Hollywood has recently taken an interest in re-releasing old favorites in 3D, but this is a misstep. 3D has proven itself as a powerful cinematic tool, yet it is often used as little more than a promotional tool. Much of the success of the recent re-releases is due to the audience's nostalgia for the films, not the fact that the films are now in 3D.
The new single from Dale Earnhardt Jr. Jr. takes them into slightly synth-ier territory, but remains properly quirky and oddly sultry. New Kids On The Block begin to show their age with cut-rate and poorly-disguised Auto-Tune. Meanwhile, Chris Brown's new single is lyrically uncomfortable.
It used to be an accomplishment to make it through an entire Black Angels album in a single sitting. However, “Indigo Meadow” continues the work of its predecessor, “Phosphene Dream,” in stripping away this production in favor of a clear and classic style.
There’s something beautiful and useless about “The Invisible Way.” It certainly has the highest production value of any album Low has put out in their 20-year career, but for the most part it simply retreads the same musical concepts as those other albums.
You may not know much about Tyga. He also may not have been your top choice to headline Yardfest this year. But that's okay. The Arts blog is here to acquaint you with the untold joys of Tyga's oeuvre.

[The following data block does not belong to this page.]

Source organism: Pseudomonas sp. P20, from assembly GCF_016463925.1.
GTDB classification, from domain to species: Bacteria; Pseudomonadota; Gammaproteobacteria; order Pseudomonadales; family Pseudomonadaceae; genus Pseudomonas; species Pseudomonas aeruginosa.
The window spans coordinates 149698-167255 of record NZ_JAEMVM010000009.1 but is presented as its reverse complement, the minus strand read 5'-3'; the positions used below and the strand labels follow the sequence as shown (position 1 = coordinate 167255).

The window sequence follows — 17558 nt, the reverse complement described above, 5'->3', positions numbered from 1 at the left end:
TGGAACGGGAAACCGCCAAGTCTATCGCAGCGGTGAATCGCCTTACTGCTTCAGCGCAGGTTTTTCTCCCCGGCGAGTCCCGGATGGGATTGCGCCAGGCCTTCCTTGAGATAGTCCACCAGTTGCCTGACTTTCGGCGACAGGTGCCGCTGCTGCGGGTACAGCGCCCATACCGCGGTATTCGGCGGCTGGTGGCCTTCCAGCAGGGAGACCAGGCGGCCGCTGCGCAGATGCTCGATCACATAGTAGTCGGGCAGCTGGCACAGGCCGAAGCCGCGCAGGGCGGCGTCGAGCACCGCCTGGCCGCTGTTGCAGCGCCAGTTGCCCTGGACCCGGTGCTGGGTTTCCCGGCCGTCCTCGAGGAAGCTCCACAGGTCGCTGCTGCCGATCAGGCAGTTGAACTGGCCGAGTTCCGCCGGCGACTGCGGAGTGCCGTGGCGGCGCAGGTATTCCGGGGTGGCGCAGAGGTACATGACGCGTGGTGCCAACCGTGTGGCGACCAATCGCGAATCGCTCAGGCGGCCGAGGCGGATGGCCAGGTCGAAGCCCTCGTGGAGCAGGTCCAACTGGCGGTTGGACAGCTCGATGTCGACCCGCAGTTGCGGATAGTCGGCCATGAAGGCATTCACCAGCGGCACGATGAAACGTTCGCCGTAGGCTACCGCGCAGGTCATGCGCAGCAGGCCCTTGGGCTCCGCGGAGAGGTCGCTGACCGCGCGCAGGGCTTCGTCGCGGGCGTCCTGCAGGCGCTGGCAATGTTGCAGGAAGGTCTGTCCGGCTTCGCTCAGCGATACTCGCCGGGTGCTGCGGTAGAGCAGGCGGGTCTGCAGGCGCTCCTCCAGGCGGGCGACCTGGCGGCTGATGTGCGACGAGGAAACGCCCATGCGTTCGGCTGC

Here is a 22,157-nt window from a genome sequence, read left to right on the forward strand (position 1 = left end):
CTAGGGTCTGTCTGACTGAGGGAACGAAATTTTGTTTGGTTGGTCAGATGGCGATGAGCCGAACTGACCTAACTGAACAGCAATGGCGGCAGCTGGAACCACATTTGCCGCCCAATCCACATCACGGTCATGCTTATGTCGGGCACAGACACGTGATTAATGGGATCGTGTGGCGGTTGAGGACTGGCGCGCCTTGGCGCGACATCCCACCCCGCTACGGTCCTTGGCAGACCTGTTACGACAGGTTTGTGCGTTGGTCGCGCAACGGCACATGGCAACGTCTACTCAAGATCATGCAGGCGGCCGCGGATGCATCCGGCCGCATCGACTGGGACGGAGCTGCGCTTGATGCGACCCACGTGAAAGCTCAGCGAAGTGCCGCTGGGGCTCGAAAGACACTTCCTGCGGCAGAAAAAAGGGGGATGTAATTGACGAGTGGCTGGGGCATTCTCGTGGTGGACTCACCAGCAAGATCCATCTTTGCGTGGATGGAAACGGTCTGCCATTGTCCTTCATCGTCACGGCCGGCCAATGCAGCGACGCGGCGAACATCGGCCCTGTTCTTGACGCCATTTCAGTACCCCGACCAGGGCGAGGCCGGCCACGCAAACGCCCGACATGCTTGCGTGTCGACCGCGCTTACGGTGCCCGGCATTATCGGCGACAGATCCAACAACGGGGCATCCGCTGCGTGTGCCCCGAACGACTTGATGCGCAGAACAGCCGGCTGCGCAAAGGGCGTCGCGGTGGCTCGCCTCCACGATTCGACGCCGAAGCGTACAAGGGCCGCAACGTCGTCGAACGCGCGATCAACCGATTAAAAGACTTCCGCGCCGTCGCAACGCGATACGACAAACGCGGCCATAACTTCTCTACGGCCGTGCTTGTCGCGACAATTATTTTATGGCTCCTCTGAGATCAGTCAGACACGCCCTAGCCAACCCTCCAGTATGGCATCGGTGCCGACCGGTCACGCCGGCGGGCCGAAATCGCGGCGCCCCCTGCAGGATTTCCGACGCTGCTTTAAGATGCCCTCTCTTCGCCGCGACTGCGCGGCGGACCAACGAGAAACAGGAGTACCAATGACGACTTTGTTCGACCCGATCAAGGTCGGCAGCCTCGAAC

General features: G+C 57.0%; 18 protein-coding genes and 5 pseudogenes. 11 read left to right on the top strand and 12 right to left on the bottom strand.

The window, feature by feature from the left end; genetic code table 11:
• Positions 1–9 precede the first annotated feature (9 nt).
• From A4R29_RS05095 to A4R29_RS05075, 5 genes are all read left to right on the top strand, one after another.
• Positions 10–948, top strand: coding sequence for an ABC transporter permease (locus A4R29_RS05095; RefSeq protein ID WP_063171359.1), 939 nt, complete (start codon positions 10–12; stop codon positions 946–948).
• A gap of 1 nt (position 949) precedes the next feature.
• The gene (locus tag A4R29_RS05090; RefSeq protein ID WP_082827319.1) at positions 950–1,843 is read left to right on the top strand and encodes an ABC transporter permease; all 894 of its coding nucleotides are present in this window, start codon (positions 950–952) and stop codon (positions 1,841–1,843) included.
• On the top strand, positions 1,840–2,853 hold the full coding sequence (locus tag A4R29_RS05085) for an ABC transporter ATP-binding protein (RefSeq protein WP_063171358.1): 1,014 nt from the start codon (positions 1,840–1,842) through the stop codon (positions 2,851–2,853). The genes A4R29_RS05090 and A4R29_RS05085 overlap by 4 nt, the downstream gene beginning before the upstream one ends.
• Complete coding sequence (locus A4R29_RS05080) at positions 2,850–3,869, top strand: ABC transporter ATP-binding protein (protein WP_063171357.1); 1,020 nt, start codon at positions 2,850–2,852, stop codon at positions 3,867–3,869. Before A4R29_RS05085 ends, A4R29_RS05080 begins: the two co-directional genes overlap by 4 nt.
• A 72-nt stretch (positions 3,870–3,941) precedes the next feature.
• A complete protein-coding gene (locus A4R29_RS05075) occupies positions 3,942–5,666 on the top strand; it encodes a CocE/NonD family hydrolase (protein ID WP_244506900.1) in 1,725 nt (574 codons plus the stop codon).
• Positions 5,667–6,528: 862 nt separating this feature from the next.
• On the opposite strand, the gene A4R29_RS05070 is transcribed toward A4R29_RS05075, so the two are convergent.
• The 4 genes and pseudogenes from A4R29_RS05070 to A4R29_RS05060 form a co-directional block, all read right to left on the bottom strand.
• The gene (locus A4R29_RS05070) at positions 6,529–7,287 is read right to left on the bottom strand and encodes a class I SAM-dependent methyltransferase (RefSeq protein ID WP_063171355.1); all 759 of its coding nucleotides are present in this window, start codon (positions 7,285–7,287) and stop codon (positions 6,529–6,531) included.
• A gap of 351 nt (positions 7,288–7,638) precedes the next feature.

The gap in musicianship and technical skill between the strings and the rest of the orchestra persisted throughout the symphony. The strings were mostly excellent throughout, even providing some jaw-dropping moments such as the wonderfully formed interplay between the violins and cellos during the third movement.
Crimson arts editor Will Holub-Moorman explains who should win the Academy Award for Best Director.
Tom A. Lehrer '46, the piano-playing musical comedian and the subject of this week's Arts cover, is also a Harvard man. Naturally, then, he likes a good highbrow reference—and he's especially fond of giving shout-outs to German-language composers. For those of you not primed on your lieder, here's a playlist of pieces for piano and voice by the composers Lehrer referenced.
Comedian and teacher Tom Lehrer’s influence goes beyond the invention of the Jell-O shot and the composition of “Fight Fiercely, Harvard.” More than fifty years after his matriculation in Cambridge, Lehrer remains an icon of satirical music.
“Unapologetic” is her most enjoyable batch of songs since 2007’s “Good Girl Gone Bad.”
You may not have heard, but Harvard is hosting a football game this weekend. If you're a student and haven't picked up your ticket for The Game, today is the last day you can do so. Bring your ID to the Murr Center Ticket Office before 5 p.m. to claim your ticket. No, you can't send a friend with your ID to pick your ticket up. Yes, this means you have to walk across the river.
J. Michael Friedman ’97, the composer and lyricist for the Broadway musical “Bloody Bloody Andrew Jackson,” visited campus for a performance and discussion.
“After thirty-six steps—I’m a habitual step counter—we were met by the sound of a loud slap, as if a huge cut of roast beef had been flung against a stone wall.”
The Guy Mendilow Ensemble’s latest musical program, “Tales From the Forgotten Kingdom,” is full of contradictions—and that’s exactly how they like it.
"Local Business" a riveting, confrontational album in which immense energy collides with wrenchingly bitter lyrics to produce magnificent results.